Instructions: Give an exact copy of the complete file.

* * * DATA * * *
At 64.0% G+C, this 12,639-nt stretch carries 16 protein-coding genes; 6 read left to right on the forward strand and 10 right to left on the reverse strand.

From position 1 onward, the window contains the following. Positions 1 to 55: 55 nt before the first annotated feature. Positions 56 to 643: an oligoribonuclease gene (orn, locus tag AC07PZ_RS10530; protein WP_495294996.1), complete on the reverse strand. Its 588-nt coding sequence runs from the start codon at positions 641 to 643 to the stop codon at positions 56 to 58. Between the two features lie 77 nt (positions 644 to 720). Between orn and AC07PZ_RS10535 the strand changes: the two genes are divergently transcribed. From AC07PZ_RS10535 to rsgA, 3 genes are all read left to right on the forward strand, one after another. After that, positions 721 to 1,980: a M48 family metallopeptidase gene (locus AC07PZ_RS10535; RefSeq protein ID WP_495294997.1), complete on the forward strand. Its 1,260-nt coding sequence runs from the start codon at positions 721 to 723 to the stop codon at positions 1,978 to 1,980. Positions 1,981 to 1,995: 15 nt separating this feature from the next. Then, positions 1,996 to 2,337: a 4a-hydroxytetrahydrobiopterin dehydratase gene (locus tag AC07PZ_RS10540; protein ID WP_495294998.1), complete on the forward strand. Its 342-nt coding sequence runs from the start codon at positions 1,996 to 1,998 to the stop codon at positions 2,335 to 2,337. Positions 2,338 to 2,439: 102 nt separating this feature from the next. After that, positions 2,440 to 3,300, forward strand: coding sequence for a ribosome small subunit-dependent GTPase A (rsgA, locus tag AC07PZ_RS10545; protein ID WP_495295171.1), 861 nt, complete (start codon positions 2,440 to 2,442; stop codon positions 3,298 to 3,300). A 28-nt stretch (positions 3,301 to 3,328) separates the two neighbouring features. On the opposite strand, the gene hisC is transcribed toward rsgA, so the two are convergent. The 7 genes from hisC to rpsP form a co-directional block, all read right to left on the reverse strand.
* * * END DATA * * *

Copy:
At 64.0% G+C, this 12,639-nt stretch carries 16 protein-coding genes; 6 read left to right on the forward strand and 10 right to left on the reverse strand.

From position 1 onward, the window contains the following. Positions 1 to 55: 55 nt before the first annotated feature. Positions 56 to 643: an oligoribonuclease gene (orn, locus tag AC07PZ_RS10530; protein WP_495294996.1), complete on the reverse strand. Its 588-nt coding sequence runs from the start codon at positions 641 to 643 to the stop codon at positions 56 to 58. Between the two features lie 77 nt (positions 644 to 720). Between orn and AC07PZ_RS10535 the strand changes: the two genes are divergently transcribed. From AC07PZ_RS10535 to rsgA, 3 genes are all read left to right on the forward strand, one after another. After that, positions 721 to 1,980: a M48 family metallopeptidase gene (locus AC07PZ_RS10535; RefSeq protein ID WP_495294997.1), complete on the forward strand. Its 1,260-nt coding sequence runs from the start codon at positions 721 to 723 to the stop codon at positions 1,978 to 1,980. Positions 1,981 to 1,995: 15 nt separating this feature from the next. Then, positions 1,996 to 2,337: a 4a-hydroxytetrahydrobiopterin dehydratase gene (locus tag AC07PZ_RS10540; protein ID WP_495294998.1), complete on the forward strand. Its 342-nt coding sequence runs from the start codon at positions 1,996 to 1,998 to the stop codon at positions 2,335 to 2,337. Positions 2,338 to 2,439: 102 nt separating this feature from the next. After that, positions 2,440 to 3,300, forward strand: coding sequence for a ribosome small subunit-dependent GTPase A (rsgA, locus tag AC07PZ_RS10545; protein ID WP_495295171.1), 861 nt, complete (start codon positions 2,440 to 2,442; stop codon positions 3,298 to 3,300). A 28-nt stretch (positions 3,301 to 3,328) separates the two neighbouring features. On the opposite strand, the gene hisC is transcribed toward rsgA, so the two are convergent. The 7 genes from hisC to rpsP form a co-directional block, all read right to left on the reverse strand.